1H NMR 400 MHz (CDCl3) (δ ppm, J Hz): 7.27 (3H, m, m,p-Ph); 6.94 (2H, d, J=6.6, o-Ph); 6.71 (1H, s, H-17*); 6.66 (1H, s, H-14*); 6.01 (1H, d, J3-4=9.7, H-3); 5.90 (2H, s, OCH2O); 5.06 (1H, s, H-1); 5.05 (1H, m, NH); 4.56 (1H, m, H-3′); 4.15 (1H, m, H-2′); 3.81 (1H, d, J4-3=9.7, H-4); 3.69 (3H, s, OCH3); 3.19 (1H, m, H-11β); 3.10 (1H, m, H-8α); 2.93 (1H, m, H-10α); 2.61 (2H, m, H-8β+H-10β); 2.51 (1H, m, H-11α); 2.05 (1H, m, H-6A); 1.89 (1H, m, H-6B); 1.77 (2H, m, CH2-7); 1.44 (9H, s, OC(CH3)3).

EXAMPLE 39 Preparation of tert-butyle 2-methoxycarbonylmethyl-2-hydroxy-6-methylhept-5-enoate


1°) Preparation of Intermediate Oxalate

5-Bromo-2-methyl-pent-2-ene (1.34 g, 8.2 mmol) was added dropwise to a stirred mixture of magnesium (240 g, 10 mmol) (activated with further crystal of iodine) in anhydrous tetrahydrofurane (8 ml). The onset of the reaction is accompanied with a vigorous overheating and refluxing of the reaction mixture. The reflux was maintained until most of magnesium had reacted and the reaction mixture was diluted with anhydrous tetrahydrofurane (16 ml). To a stirred mixture of tert-butyl ethyl oxalate (1.4 g, 8 mmol) in anhydrous tetrahydrofurane (8 ml) was added the resulting Grignard reagent at −78° C. over a period of 20 minutes. The temperature was allowed to rise to −15° C. over a period of 2 hours and the mixture was quenched with hydrochloric acid 1N. The separated organic layer was washed three times with brine, dried over magnesium sulfate and evaporated to dryness. The resulting crude product (2 g) was purified by column chromatography (cyclohexane/ethyl acetate (98:2), silica (15–40 μm) 80 g) to provide an oil (660 mg, 39%). The intermediate α-cetoester showed the following characteristics:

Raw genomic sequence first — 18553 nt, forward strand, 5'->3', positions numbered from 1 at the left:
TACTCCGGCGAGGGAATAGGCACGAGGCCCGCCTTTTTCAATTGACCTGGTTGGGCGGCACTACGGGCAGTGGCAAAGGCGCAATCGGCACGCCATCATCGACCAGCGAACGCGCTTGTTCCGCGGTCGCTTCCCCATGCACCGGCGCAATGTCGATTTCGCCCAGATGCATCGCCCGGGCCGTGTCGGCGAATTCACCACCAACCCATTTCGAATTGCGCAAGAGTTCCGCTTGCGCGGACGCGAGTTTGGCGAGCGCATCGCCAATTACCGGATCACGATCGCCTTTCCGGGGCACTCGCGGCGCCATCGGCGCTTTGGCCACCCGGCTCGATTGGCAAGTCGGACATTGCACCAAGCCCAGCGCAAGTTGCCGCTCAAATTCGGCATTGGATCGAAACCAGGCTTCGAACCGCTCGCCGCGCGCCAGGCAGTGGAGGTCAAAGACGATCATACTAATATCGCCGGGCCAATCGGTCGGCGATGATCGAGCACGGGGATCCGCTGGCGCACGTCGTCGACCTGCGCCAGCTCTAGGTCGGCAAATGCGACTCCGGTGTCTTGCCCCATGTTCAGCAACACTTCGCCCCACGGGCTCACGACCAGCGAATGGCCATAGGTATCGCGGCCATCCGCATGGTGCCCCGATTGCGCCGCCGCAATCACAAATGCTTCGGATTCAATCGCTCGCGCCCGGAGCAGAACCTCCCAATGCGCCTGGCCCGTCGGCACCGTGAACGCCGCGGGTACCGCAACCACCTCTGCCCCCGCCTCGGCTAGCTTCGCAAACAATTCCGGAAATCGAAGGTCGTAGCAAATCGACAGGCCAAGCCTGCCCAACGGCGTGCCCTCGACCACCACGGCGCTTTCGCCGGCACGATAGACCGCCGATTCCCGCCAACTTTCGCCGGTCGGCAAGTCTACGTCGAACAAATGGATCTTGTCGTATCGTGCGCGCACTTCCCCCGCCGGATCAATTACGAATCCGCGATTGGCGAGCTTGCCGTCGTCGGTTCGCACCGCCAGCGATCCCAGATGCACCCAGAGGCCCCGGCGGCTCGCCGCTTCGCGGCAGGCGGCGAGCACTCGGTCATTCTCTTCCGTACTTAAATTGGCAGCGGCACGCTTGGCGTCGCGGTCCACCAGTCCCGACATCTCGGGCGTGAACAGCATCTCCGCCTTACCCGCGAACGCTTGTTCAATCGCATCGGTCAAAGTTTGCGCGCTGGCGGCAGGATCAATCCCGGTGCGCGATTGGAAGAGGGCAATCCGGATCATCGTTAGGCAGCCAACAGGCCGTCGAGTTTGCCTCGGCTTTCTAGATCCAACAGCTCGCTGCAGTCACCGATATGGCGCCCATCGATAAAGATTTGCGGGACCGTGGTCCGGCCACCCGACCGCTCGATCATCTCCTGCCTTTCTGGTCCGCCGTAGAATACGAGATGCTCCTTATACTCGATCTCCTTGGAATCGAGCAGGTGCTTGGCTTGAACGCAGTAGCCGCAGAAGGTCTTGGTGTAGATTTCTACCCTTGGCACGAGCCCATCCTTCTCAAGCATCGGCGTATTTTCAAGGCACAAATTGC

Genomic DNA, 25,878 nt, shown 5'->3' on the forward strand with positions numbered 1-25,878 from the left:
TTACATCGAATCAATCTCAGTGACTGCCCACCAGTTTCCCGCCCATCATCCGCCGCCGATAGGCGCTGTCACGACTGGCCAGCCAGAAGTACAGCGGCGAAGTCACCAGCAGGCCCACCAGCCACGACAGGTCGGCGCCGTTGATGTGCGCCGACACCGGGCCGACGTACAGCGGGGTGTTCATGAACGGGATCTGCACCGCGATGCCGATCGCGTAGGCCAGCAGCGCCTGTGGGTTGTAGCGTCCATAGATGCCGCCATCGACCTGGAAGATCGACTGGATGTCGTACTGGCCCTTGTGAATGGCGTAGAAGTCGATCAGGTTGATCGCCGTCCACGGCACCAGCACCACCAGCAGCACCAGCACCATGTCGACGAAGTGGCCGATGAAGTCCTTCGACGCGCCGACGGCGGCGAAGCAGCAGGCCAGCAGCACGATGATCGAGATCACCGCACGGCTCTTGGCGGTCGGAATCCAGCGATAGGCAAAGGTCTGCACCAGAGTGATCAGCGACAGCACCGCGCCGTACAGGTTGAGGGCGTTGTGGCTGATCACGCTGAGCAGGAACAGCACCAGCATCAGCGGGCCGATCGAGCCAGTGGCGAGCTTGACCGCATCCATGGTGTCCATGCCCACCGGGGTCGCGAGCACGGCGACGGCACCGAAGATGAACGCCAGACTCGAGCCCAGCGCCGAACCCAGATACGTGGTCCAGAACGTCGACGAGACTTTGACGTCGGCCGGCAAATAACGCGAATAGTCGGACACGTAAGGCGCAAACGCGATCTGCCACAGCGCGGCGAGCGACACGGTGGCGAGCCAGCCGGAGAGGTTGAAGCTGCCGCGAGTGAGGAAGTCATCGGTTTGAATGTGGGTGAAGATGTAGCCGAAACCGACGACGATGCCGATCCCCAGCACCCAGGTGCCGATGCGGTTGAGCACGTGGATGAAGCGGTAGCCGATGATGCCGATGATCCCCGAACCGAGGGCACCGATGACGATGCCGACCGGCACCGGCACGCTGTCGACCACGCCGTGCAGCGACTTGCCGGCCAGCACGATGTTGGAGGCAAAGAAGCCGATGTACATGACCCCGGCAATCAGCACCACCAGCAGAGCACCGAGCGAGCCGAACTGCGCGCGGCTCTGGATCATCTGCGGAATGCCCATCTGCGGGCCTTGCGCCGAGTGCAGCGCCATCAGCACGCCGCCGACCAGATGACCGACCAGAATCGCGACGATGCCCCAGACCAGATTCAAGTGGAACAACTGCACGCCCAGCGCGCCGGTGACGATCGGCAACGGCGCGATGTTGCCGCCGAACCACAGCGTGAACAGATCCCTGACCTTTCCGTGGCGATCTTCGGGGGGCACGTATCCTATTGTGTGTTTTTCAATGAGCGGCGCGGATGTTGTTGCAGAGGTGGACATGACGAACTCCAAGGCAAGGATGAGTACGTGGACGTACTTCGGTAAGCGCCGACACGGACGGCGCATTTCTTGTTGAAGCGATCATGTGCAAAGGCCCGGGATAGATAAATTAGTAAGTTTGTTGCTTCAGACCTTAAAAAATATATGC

1H NMR 400 MHz (CDCl3)(δ ppm, J Hz): 5.08 (1H, m, H-5); 2.80 (2H, t, J=7.3, CH2–3); 2.28 (2H, m, CH2-4); 1.68 (3H, s, CH3); 1.62 (3H, s, CH3); 1.54 (9H, s, O-tertBu).

2°) Preparation of the Title Compound

To a stirred solution of lithium bis-(trimethylsilylamide) 1M in tetrahydrofurane (9 ml, 9 mmol) was added anhydrous methyl acetate (0.7 ml, 8.75 mmol) at −78° C. over a period of 1 minute and this was allowed the reaction to proceed at −78±5° C. for 20 minutes. To a stirred mixture of tert-butyl 2-oxo-6-methylhept-5-enoate prepared above (640 mg, 3 mmol) in anhydrous tetrahydrofurane (10 ml) was added the lithium enolate at −78° C. over a period of 5 minutes and the resulting mixture was stirred at −78±5° C. for 30 minutes. After monitoring in CCM, the freezing bath was removed and the mixture was quenched with 15% ammonium chloride solution (10 ml). The separated organic layer was washed with 15% ammonium chloride solution (10 ml) and evaporated to dryness. The aqueous layers were extracted with ether (2×10 ml). The organic layers were combined with the concentrate and washed with brine (10 ml), dried over magnesium sulfate and evaporated to dryness. The resulting crude product (1.3 g) was purified by column chromatography (cyclohexane/ethyl acetate (95:5), silica (15–40 μm) 60 g) to provide an oil (222 mg, 26%). The product thus obtained showed the following characteristics:

1H NMR 400 MHz (CDCl3)(δ ppm, J Hz): 5.07 (1H, m, HC═); 3.67 (3H, s, OCH3); 3.66 (1H, s, OH); 2.86 et 2.67 (2H, 2d, JAB=15.8 CH 2CO2); 2.13 (1H, m, CH2); 1.85 (1H, m, CH2); 1.67 (3H, s, CH3) et (2H, m, CH2); 1.59 (3H, s, CH3); 1.51 (9H, s, tert-BuO).

EXAMPLE 40 Preparation of ethyl 2-N-[(4′S)-isopropyl-2′-oxazolidino]carbonylmethyl-2-hydroxy-6-methylhept-5-enoate

A commercial solution of lithium bis-(trimethylsilylamide) 1M in tetrahydrofurane (1.28 ml, 1.28 mmol) was added to a stirred solution of (4S)-3-acetyl-4-isopropyl-2-oxazolidinone (200 mg, 1.17 mmol) in anhydrous tetrahydrofurane at −78° C. and this was allowed the reaction to proceed at −78° C. for 30 minutes. Then a solution of ethyl 2-oxo-6-methylhept-5-enoate (323 mg, 1.75 mmol) in anhydrous tetrahydrofurane (5 ml) was added and the resulting mixture was stirred at −78° C. for 1 hour. After monitoring in CCM, the mixture was quenched with 15% ammonium chloride solution (5 ml). The separated organic layer was washed with 15% ammonium chloride solution (10 ml), then with brine (10 ml), dried over magnesium sulfate and evaporated to dryness. The 1H NMR spectra of the crude product showed a diastereomeric mixture ˜2.5/1. The resulting crude product (516 mg) was purified by column chromatography (cyclohexane/ethyl acetate (90:10 to 80:20), silica (15–40 μm) 25 g) to provide the minority diastereomer like a yellow oil (55 mg, 13.7%) showing the following characteristics: